This interview was also published in Karyawan, A Magazine by the Association of Muslim  Professionals (AMP), October 2017, Volume 12, Issue 4.

Building a successful career away from home is becoming increasingly common especially with the globalisation of economy. According to the data from the National Population and Talent Division, the number of Singaporeans jetting off to live or work abroad has climbed 24 per cent in the past 10 years. The latest population statistics show 214,700 Singaporeans living overseas as of June 2017, compared to 172,000 in 2007.

For many of us, the idea of leaving home to work abroad can be daunting, especially at the thought of going somewhere unfamiliar and needing to adapt to different cultures and lifestyles. A feeling of loneliness may also creep in if we do not have family or friends abroad. However, if we realise where the opportunities can take us, it is sometimes worth taking the leap.

With geographical boundaries becoming less meaningful, thanks to social media and a growing diaspora, those overseas can still maintain a strong bond with Singapore. Moving abroad also opens up a plethora of opportunities for a career boost. Corporations are increasingly seeking team players who understand the importance of cultural nuances and can collaborate with people across organisational boundaries. But the advantages aren’t just organisational or monetary. Exposure to different countries can actually lead to a richer, more fulfilling life.

Working overseas can be a great way to travel, build new skills, creating a global network of contacts and expanding your horizons. A broader worldview can only truly be attained by experiencing the world and no one could have shared this adventure with the Karyawan team better than Atiqah Fairuz Md Salleh, 29, who is an Assistant Editor at UNU-FLORES, United Nations University in Germany.

Q: Could you tell us about yourself?

Atiqah: I come from a family of six, which has since grown over the years. My father, 69, is retired but at the moment, continues to keep himself busy as a freelance consultant and also providing certified training on intergenerational learning and soft skills on active ageing and healthy living for seniors. My mother, 63, is a homemaker. I am the youngest of four children. My sister, 41, is in the civil service moulding the nation back home; my elder brother, 40, is a social entrepreneur based in Indonesia; the other brother, 35, is a senior engineer/designer, and you can say that I am a global public servant.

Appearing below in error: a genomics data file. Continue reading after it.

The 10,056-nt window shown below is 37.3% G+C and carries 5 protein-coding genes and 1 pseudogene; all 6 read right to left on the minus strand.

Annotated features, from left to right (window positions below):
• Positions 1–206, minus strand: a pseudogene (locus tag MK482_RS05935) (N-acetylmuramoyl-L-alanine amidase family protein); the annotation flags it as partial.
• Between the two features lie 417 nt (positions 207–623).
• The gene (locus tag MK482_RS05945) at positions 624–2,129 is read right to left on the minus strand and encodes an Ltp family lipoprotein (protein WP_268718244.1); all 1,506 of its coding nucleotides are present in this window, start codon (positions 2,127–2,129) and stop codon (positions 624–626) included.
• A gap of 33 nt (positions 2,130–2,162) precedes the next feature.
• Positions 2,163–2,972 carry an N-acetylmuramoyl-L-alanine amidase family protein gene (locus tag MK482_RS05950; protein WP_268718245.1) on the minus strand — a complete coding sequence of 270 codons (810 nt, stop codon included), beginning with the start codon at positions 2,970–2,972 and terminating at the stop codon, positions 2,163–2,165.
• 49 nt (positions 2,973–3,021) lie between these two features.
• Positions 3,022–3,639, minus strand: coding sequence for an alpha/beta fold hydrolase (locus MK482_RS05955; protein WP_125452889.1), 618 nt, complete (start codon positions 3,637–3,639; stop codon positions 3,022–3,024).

Q:   Could you share about your educational background?

Atiqah: I had the privilege of attending Temasek Primary School and later Raffles Girls’ School (Secondary). After tertiary education at Meridian Junior College, I double majored in Political Science and European Studies at the National University of Singapore (NUS). At graduate school, I focused on Global Governance and Social Theory and graduated with a Master of Arts in International Relations from Jacobs University Bremen and the University of Bremen in Germany.

Q: Any special interests in and out of school?

Atiqah: I had always juggled multiple interests when I was in school. When I was not training for the school’s squash team, I was leading the Angklung Orchestra, or reviewing school rules as the Head of Discipline on the Prefectorial Board, or cheering my House on as Vice-Captain, or organising cultural events to promote the Malay language and culture, or volunteering with community organisations outside of school. Today, I am trying to grow my own urban garden in my apartment.

Q: Why did you choose Germany?

Atiqah: I first moved to Bremen in 2011 to pursue my Masters in a programme that I had found really attractive and fitting to my goals. Prior to this, I have had stints at the universities in Heidelberg and Munich, whose rich research traditions had convinced me to return to a German university to continue my learning journey. By then, Germany had grown on me, and it came as no surprise to my family that I was going back there to benefit from a tuition-free quality education. Just as I was about to graduate, I received an internship offer at a global anti-corruption non-governmental organisation (NGO) with an international secretariat in Berlin, and then the rest is history.